Hi Shaahayda. I saw your additional response so I thought to respond. I like these exchanges so do not feel that I am too busy to engage good thinking.
James will respond to your rich question. What your shaming/crucifixion makes me remember is C.G. Jung’s observation that no process of individuation can begin without an initial crucifixion. That condition can arrive in the form of an illness, a loss, a breakup of an intimate relationship and of course so many more.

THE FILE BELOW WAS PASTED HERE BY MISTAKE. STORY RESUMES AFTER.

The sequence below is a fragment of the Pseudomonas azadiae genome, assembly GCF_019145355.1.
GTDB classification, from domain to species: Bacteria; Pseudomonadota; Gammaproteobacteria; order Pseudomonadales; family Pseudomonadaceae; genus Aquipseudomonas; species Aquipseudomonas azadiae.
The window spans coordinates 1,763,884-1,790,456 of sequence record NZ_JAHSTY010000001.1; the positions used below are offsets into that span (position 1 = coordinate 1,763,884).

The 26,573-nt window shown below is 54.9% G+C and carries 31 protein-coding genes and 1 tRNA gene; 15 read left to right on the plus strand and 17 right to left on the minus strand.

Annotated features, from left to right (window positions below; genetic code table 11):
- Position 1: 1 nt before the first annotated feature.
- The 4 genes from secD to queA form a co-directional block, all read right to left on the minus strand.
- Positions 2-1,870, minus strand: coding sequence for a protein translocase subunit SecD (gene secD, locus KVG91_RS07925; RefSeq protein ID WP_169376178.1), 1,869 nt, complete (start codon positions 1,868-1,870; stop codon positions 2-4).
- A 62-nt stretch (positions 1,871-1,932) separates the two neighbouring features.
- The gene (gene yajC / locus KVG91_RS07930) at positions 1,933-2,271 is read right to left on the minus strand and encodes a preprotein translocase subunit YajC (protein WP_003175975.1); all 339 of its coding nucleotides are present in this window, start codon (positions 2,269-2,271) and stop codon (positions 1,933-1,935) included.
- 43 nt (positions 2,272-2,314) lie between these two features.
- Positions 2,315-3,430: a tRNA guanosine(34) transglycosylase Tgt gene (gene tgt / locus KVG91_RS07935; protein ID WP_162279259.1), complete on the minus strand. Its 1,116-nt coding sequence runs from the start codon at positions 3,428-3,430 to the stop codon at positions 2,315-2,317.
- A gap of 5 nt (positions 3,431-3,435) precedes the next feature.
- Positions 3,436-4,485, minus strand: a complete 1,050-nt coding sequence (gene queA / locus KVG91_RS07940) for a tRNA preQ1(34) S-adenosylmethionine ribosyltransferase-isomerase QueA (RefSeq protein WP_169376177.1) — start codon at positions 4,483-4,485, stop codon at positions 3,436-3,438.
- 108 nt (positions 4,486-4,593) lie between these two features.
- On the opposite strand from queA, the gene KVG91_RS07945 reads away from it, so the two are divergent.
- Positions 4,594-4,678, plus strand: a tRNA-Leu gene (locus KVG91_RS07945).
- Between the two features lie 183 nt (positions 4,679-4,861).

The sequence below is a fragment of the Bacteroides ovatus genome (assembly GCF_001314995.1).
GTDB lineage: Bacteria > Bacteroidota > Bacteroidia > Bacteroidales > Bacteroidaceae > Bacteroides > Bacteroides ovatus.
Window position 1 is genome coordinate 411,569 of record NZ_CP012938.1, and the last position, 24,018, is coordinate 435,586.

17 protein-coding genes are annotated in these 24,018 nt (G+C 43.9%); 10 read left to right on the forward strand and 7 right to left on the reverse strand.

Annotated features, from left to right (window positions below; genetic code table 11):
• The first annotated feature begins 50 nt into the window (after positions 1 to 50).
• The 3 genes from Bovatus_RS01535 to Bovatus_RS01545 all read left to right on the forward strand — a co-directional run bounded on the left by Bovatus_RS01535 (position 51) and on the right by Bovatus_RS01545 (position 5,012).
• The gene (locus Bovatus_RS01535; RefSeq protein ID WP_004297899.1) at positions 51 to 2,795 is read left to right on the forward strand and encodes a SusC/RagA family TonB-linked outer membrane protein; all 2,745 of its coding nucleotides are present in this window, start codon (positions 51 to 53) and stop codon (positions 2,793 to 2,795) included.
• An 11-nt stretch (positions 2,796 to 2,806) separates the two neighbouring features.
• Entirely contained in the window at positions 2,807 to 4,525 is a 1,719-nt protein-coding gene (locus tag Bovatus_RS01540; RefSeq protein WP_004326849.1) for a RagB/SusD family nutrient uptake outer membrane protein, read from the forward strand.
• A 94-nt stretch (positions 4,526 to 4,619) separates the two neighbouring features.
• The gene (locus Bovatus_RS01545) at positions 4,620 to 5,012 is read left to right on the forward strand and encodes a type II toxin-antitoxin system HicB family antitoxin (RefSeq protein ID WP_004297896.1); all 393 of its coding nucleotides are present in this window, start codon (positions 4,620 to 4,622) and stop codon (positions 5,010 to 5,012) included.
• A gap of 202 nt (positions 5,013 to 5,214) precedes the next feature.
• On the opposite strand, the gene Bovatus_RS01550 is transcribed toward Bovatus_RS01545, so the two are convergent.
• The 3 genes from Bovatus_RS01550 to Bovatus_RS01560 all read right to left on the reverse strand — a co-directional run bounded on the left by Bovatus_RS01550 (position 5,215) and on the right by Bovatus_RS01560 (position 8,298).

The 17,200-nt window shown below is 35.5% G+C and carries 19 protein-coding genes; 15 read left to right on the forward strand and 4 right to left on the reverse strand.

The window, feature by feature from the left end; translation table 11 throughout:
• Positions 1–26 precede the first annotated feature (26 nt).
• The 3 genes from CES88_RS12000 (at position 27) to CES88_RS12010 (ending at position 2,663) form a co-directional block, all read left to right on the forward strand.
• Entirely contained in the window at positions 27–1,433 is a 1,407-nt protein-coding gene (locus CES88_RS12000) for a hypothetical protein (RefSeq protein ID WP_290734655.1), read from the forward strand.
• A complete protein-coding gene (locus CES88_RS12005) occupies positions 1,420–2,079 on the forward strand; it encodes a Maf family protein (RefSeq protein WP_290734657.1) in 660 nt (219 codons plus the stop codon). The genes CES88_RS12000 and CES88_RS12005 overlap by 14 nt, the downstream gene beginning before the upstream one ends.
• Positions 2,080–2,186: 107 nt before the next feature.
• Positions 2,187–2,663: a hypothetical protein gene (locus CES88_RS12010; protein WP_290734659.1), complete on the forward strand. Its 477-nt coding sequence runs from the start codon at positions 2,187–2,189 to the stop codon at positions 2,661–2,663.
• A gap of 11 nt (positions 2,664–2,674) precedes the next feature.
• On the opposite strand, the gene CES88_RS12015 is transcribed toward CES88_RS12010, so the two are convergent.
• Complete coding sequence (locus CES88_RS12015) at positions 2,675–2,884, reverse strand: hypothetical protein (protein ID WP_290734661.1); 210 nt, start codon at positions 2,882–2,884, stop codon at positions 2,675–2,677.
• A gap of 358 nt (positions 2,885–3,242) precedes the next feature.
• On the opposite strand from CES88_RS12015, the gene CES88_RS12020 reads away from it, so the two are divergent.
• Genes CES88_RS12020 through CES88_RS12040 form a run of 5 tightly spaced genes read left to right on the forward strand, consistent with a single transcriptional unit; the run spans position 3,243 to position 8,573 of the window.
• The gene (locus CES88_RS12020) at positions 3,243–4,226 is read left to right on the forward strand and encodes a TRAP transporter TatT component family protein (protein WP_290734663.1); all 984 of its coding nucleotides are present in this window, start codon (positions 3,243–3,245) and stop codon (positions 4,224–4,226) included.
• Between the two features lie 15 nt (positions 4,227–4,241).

Shame is a form of self-laceration, which is in part why it needs no audience or participation from others. It can arise from feelings of unworthiness, of being dirty, of being enlsaved to many forms of addiction. One needs assistance in order to free oneself from shame; its other side is anger and fear. I find it a very complex emotion and detrimental way of self-imagining. Your equating it with a crucifixion is not off the mark, for becoming conscious of shame’s presence can lead to action, often in the form of a change in attitude towards oneself and others. Thank you for your question, Shaahayda